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The C-0.5Mo alloy steels refer to a series of carbon-molybdenum low alloy steel grades that contains 0.5% (nominal composition) of molybdenum alloying element. The C-0.5Mo steels are mainly intended for elevated-temperature service, and the carbon content is usually limited to 0.20%; in some classes of tubing for boilers, however, carbon may be as high as 0.35%. The molybdenum addition in amounts of 0.5% increases the resistance of the ferritic steels to deformation at elevated temperature hence improves the creep strength.
The carbon and molybdenum atoms in the C-0.5Mo steel act as interstitial and substitutional solutes respectively during the solid solution process and together contributes to substantial enhancement of creep strength. It is also known as interaction solid-solution strengthening. Meanwhile fine precipitates of Mo2C and Mo2N formed may significantly strengthen the carbon-molybdenum steel. This is known as precipitation strengthening.
The C-0.5Mo steels may be furnished in heat-treated conditions of as-rolled, annealed, normalized, normalized and tempered, stress-relived, depending on specific product forms and purchasers’ requirements. Especially, the use of tempering is an important factor that influences the level of precipitation strengthening and solid-solution strengthening in carbon-molybdenum steel. In a normalized C-0.5Mo steel, the initial contribution from solid-solution strengthening is greater than that of the normalized and tempered steel. In the normalized and tempered C-0.5Mo steel, the initial contribution from precipitation strengthening will be larger than that from the normalized steel. In addition, the precipitation-strengthening effect in the normalized and tempered steel will reach a maximum and begin to decline at an earlier stage due to the earlier incidence of overaging in tempered material. This is a potential consideration in applications requiring creep resistance over long times and at high temperatures.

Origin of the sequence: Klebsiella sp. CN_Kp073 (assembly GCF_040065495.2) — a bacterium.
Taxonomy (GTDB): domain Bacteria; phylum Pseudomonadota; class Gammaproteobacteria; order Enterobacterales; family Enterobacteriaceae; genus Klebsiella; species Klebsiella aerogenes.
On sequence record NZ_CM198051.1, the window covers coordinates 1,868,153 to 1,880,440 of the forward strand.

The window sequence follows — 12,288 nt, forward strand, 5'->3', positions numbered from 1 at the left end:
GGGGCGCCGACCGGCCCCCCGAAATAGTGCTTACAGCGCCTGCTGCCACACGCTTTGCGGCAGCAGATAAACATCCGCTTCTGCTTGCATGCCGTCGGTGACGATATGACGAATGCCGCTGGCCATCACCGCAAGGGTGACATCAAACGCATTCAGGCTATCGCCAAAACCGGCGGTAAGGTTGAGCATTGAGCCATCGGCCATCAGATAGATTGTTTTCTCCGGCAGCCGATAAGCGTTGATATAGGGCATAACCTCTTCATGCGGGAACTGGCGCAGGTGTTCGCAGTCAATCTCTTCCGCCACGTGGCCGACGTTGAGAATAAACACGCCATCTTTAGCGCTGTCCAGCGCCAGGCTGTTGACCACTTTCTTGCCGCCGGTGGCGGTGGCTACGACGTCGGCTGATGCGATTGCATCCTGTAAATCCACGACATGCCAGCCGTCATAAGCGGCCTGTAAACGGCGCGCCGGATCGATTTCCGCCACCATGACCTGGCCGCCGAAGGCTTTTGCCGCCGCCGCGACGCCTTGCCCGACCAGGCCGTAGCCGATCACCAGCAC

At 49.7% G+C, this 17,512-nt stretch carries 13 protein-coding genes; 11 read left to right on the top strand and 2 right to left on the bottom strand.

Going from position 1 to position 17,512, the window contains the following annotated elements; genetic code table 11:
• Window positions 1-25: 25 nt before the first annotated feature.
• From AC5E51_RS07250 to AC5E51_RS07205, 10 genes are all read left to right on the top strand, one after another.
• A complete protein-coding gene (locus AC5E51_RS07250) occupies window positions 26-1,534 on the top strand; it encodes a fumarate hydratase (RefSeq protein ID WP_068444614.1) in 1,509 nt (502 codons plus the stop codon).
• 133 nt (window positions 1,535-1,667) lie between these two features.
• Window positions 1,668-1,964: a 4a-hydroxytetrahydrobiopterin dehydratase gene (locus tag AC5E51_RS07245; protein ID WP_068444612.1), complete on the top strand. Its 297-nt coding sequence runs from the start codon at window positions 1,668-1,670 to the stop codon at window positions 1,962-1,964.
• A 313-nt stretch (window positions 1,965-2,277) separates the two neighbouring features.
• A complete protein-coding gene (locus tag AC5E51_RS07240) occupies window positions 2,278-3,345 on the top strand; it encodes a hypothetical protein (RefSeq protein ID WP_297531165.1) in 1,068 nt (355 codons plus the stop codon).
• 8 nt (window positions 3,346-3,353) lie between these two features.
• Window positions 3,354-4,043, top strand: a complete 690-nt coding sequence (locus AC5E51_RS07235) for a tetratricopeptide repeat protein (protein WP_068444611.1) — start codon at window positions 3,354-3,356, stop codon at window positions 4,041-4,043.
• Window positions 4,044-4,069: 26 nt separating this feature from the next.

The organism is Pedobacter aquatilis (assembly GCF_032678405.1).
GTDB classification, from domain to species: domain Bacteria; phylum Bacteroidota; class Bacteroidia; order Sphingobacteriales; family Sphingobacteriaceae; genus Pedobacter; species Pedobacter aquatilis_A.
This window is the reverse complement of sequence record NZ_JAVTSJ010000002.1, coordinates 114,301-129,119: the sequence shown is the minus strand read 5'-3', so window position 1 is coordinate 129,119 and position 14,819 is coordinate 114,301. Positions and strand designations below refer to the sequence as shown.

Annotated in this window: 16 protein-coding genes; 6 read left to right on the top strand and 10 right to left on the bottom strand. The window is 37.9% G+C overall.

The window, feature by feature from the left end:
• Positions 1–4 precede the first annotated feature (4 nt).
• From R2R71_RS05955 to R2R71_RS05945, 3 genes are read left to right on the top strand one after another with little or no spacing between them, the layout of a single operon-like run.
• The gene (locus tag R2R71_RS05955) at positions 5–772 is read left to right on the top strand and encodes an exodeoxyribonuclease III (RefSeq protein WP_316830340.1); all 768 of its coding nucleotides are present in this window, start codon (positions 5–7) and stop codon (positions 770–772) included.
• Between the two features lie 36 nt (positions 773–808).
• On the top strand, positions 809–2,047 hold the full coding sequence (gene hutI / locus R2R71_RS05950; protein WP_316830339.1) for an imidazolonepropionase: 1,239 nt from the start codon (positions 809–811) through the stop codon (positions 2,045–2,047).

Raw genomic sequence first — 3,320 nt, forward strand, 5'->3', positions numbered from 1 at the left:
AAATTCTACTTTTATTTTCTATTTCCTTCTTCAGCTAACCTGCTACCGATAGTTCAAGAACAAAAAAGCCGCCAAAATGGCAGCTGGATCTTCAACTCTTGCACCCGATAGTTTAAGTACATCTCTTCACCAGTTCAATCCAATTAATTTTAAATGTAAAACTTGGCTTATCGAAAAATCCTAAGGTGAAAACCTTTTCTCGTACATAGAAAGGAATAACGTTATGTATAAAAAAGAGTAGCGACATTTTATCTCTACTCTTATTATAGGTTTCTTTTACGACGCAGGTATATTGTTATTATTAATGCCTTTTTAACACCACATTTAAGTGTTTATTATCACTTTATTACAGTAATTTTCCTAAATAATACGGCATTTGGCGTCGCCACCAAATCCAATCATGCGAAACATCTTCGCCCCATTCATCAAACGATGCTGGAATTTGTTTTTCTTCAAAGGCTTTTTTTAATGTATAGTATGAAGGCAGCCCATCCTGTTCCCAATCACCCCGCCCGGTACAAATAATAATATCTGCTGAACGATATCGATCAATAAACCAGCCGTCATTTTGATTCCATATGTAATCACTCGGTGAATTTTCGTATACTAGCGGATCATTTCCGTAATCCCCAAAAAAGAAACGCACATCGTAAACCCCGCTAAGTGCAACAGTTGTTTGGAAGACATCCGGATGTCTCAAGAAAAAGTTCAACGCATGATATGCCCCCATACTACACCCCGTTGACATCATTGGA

The C-0.5Mo steels are extensively used in several forms (piping, pressure vessel plates, bolts, structural parts, forgings) in a variety of applications that involve exposure to elevated temperatures. These application include oil & gas industries, fossil-fuel power plants, chemical industries, and petrochemical processing plants, etc.
|Standard & Grade||Product Form|
|ASTM A234/ ASME SA-234 Grade WP1||seamless & welded pipe fittings|
|ASTM A204/ ASME SA-204 Grade A, B, C||pressure vessel plates|
|ASTM A209/ ASME SA-209 Grade T1, T1a, T1b||seamless boiler and superheater tubes|
|ASTM A250/ ASME SA-250 Grade T1, T1a, T1b||ERW boiler and superheater tubes|
|ASTM A335/ ASME SA-335 Grade P1||seamless pipes|
|ASTM A369/ ASME SA-369 Grade FP1||forged pipes|
|ASTM A217/ ASME SA-217 Grade WC1||castings|
|ASTM A352/ ASME SA-352 Grade LC1||castings|
|ASTM A672/ ASME SA-672 Grade L65, L70, L75||EFW pipes|
|ASTM A691/ ASME SA-691 Grade CM-65, CM-70||EFW Pipes|
|ASTM A336/ ASME SA-336 Grade F1||forgings|
|ASTM A182/ ASME SA-182 Grade F1||forgings|
|ASTM A161 Grade T1||seamless still tubes|
When used in petrochemical operations for continuous service, the suggested maximum temperature based on creep rate of C-0.5Mo steel is 510°C [950°F], while the suggested maximum temperature based on rupture of C-0.5Mo steel is 595°C [1100°F]. Although both Section I and Section VIII of the ASME Boiler & Pressure Vessel Code have defined allowable stresses for C-0.5Mo steel up to 538°C [1000°C], it shall be used for piping and superheater tubes operating at metal temperatures no higher than 455°C [850°F]. Above this temperature, spheroidization and graphitization may increase the possibility of failure in service.